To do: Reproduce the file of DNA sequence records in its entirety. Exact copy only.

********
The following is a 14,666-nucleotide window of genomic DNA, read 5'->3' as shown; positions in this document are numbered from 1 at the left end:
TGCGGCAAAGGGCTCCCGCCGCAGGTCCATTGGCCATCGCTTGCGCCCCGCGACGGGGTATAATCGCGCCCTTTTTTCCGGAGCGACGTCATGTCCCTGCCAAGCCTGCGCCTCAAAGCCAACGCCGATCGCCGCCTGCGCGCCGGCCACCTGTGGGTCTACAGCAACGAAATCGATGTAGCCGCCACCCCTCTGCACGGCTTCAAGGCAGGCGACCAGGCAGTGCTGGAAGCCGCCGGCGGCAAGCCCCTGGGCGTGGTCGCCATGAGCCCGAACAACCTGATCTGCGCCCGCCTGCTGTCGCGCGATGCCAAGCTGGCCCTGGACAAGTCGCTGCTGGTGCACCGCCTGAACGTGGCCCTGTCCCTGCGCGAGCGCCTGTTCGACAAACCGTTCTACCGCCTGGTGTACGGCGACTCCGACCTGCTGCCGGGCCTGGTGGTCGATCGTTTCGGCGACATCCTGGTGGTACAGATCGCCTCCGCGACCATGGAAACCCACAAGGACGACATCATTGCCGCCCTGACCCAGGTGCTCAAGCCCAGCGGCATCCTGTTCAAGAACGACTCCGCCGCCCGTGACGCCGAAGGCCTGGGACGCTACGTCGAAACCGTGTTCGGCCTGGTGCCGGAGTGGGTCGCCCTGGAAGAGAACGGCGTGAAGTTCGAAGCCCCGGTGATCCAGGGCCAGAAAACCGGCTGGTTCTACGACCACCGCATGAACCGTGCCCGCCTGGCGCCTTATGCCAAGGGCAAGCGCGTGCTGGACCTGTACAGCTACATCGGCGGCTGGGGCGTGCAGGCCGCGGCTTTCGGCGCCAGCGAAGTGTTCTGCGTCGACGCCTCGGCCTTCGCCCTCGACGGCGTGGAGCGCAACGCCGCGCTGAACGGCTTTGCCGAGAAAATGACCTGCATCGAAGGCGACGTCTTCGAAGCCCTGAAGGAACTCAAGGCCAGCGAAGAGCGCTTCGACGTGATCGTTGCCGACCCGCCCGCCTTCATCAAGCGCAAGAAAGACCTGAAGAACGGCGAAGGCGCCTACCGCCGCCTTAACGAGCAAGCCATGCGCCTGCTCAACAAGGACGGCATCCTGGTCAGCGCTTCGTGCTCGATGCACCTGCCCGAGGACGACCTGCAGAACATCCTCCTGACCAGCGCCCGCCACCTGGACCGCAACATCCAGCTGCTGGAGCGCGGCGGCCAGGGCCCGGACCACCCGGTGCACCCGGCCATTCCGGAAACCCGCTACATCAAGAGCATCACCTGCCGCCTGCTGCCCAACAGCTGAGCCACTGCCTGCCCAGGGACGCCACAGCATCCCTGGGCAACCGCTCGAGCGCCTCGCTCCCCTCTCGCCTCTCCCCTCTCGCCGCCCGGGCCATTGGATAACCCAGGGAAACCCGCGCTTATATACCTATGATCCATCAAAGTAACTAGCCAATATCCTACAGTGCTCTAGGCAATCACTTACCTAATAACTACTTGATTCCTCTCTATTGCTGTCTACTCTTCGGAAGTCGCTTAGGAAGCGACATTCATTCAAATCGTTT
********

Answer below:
The following is a 14,666-nucleotide window of genomic DNA, read 5'->3' as shown; positions in this document are numbered from 1 at the left end:
TGCGGCAAAGGGCTCCCGCCGCAGGTCCATTGGCCATCGCTTGCGCCCCGCGACGGGGTATAATCGCGCCCTTTTTTCCGGAGCGACGTCATGTCCCTGCCAAGCCTGCGCCTCAAAGCCAACGCCGATCGCCGCCTGCGCGCCGGCCACCTGTGGGTCTACAGCAACGAAATCGATGTAGCCGCCACCCCTCTGCACGGCTTCAAGGCAGGCGACCAGGCAGTGCTGGAAGCCGCCGGCGGCAAGCCCCTGGGCGTGGTCGCCATGAGCCCGAACAACCTGATCTGCGCCCGCCTGCTGTCGCGCGATGCCAAGCTGGCCCTGGACAAGTCGCTGCTGGTGCACCGCCTGAACGTGGCCCTGTCCCTGCGCGAGCGCCTGTTCGACAAACCGTTCTACCGCCTGGTGTACGGCGACTCCGACCTGCTGCCGGGCCTGGTGGTCGATCGTTTCGGCGACATCCTGGTGGTACAGATCGCCTCCGCGACCATGGAAACCCACAAGGACGACATCATTGCCGCCCTGACCCAGGTGCTCAAGCCCAGCGGCATCCTGTTCAAGAACGACTCCGCCGCCCGTGACGCCGAAGGCCTGGGACGCTACGTCGAAACCGTGTTCGGCCTGGTGCCGGAGTGGGTCGCCCTGGAAGAGAACGGCGTGAAGTTCGAAGCCCCGGTGATCCAGGGCCAGAAAACCGGCTGGTTCTACGACCACCGCATGAACCGTGCCCGCCTGGCGCCTTATGCCAAGGGCAAGCGCGTGCTGGACCTGTACAGCTACATCGGCGGCTGGGGCGTGCAGGCCGCGGCTTTCGGCGCCAGCGAAGTGTTCTGCGTCGACGCCTCGGCCTTCGCCCTCGACGGCGTGGAGCGCAACGCCGCGCTGAACGGCTTTGCCGAGAAAATGACCTGCATCGAAGGCGACGTCTTCGAAGCCCTGAAGGAACTCAAGGCCAGCGAAGAGCGCTTCGACGTGATCGTTGCCGACCCGCCCGCCTTCATCAAGCGCAAGAAAGACCTGAAGAACGGCGAAGGCGCCTACCGCCGCCTTAACGAGCAAGCCATGCGCCTGCTCAACAAGGACGGCATCCTGGTCAGCGCTTCGTGCTCGATGCACCTGCCCGAGGACGACCTGCAGAACATCCTCCTGACCAGCGCCCGCCACCTGGACCGCAACATCCAGCTGCTGGAGCGCGGCGGCCAGGGCCCGGACCACCCGGTGCACCCGGCCATTCCGGAAACCCGCTACATCAAGAGCATCACCTGCCGCCTGCTGCCCAACAGCTGAGCCACTGCCTGCCCAGGGACGCCACAGCATCCCTGGGCAACCGCTCGAGCGCCTCGCTCCCCTCTCGCCTCTCCCCTCTCGCCGCCCGGGCCATTGGATAACCCAGGGAAACCCGCGCTTATATACCTATGATCCATCAAAGTAACTAGCCAATATCCTACAGTGCTCTAGGCAATCACTTACCTAATAACTACTTGATTCCTCTCTATTGCTGTCTACTCTTCGGAAGTCGCTTAGGAAGCGACATTCATTCAAATCGTTT